Perhaps this stems from the fact that the backlash from both the media and general rugby league public would be so great in the event a player was sent off when they shouldn’t have been.

Whatever the case, a line in the sand was there to be drawn on Saturday night but the opportunity was sadly missed. Anything less now simply cannot be deemed a sin-binnable offence because the referees will be accused of allowing inconsistency to creep into the game.

It could be argued the precedent was set by Tony Archer just a day later. But actions speak louder than words and the fact of the matter is Soliola was allowed to remain on the field. Fans will cry poor as soon as one of their players is sat down over a similar incident because they can offer clear evidence that it has gone unpunished previously.

Tony Archer must come out and set the record straight through introducing black and white rulings around what constitutes a send-off so he is spared future embarrassment.

If he doesn’t then we can safely assume high shots and blatant thuggery like Sia Soliola’s swinging arm or Papalii’s head-high shoulder charge on Dugan will go without punishment on the field.

Something must be done if for no other reason than to ensure a fair contest is had between the side that loses an injured player and is therefore at a disadvantage for the remainder of the eighty-minutes, but also to avoid an injury that could end a players’ career and leave fans wondering why something wasn’t done to protect them earlier.

Archer must also address the clear inconsistencies plaguing the NRL’s million dollar Bunker.

When Daniel Tupou’s try was allowed despite clear evidence of a knock on from Latrell Mitchell in the lead up play on Friday night against the Knights, the Bunker lost all credibility (if it hadn’t already) in the eyes of those supporters whose sides have been robbed of two premiership points by the failings of what was designed to be an infallible system.

If this was the one and only time an error had been made, we wouldn’t be complaining. But it happens on a week to week basis.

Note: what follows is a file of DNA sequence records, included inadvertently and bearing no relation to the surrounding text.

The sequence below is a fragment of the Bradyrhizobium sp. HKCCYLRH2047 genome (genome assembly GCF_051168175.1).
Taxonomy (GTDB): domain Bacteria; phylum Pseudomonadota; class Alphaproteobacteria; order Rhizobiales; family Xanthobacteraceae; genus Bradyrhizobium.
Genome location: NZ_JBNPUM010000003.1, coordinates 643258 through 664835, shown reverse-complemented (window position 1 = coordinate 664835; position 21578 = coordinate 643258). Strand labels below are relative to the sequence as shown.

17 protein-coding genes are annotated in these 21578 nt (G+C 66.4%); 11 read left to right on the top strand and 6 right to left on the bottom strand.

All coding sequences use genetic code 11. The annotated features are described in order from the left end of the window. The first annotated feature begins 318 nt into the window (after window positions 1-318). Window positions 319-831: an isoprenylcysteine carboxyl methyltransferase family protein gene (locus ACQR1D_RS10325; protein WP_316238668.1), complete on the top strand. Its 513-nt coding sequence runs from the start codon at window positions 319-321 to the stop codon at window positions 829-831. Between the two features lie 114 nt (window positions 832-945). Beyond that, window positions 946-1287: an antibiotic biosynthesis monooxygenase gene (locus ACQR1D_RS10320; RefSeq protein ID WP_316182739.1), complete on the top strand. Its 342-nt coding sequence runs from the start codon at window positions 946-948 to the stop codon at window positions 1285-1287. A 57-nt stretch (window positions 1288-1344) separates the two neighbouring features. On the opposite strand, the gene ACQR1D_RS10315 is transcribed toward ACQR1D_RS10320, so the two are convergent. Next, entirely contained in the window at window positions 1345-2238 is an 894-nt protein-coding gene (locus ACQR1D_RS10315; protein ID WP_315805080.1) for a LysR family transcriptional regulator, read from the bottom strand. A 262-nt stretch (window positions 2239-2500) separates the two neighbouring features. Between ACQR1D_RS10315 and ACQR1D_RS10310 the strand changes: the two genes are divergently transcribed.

Why have they also stopped intervening when the on-field referee blows a penalty that wasn’t there despite having done so previously?

The Bunker was designed to bring more consistency to the game yet we are witnessing an increase in poor decisions and a sudden reduction in the overruling of incorrect penalties.

Then there are the stories that suggest the Bunker are missing out on crucial camera angles because the operators are too busy filming the empty ANZ Stadium seats, and the odd fan who rolls up to the game.

I come back to this question quite often, but what happens if any of these errors occur in the Grand Final?

Ricky Stuart spoke about accountability after the Raiders clash on Saturday, which was a little bizarre given he was very lucky to avoid playing with 12 men, but there was some truth to his fiery rant.

Instead of Tony Archer releasing a media statement full of clichés that has been perfectly scripted to hit the right chords with the clubs, why doesn’t he promote post-season reform or outline the areas the referees are failing in and come up with the appropriate policies to address these issues?

It’s all well and good admitting that an error was made but until this is met with action nothing will change.

The number of refereeing blunders made next year must decrease or Archer should be given his marching orders. If more than half of those made originate in the Bunker, it too must be removed because clearly it is failing to uphold the standards expected by the public and clubs, but also what it was designed for.

The time has come. Enough is enough. Get it right now or be shown the door.

Manly allegations set to reignite conversation around salary cap

If allegations of salary cap breaches at Manly, or any other club currently being probed, are substantiated in the future, they might just become the dumbest club in the history of the game.

In every case of systematic salary cap rorting over the last decade – whether it be Parramatta last year, Melbourne in 2010, or the Bulldogs in 2002 – front office stupidity has been to blame for the loss of competition points, premierships and hundreds of thousands of dollars. And the administrators at Lottoland will be front and centre once again if the alleged $300,000 third-party offer made to an unnamed Manly player in a car park is proven by the NRL’s integrity unit.

The most boneheaded move in NRL administrative history came last year when it was revealed that Parramatta had been offering its players third-party payments since 2013.

The infamous five, who were shown the door shortly after Todd Greenberg handed down his findings in May 2016, breached the cap year after year despite knowing full well that the integrity unit were tracking their every move like a stalker and had the ability to search e-mails, confidential documents and phone conversations at will.

Yet still, they continued their deception.

The most staggering statement to come out of Todd Greenberg’s announcement of Parramatta’s breach last year was this – “As we sit here today, our preliminary findings suggest that the club is again over the salary cap for 2016.”

Really? How moronic can you get?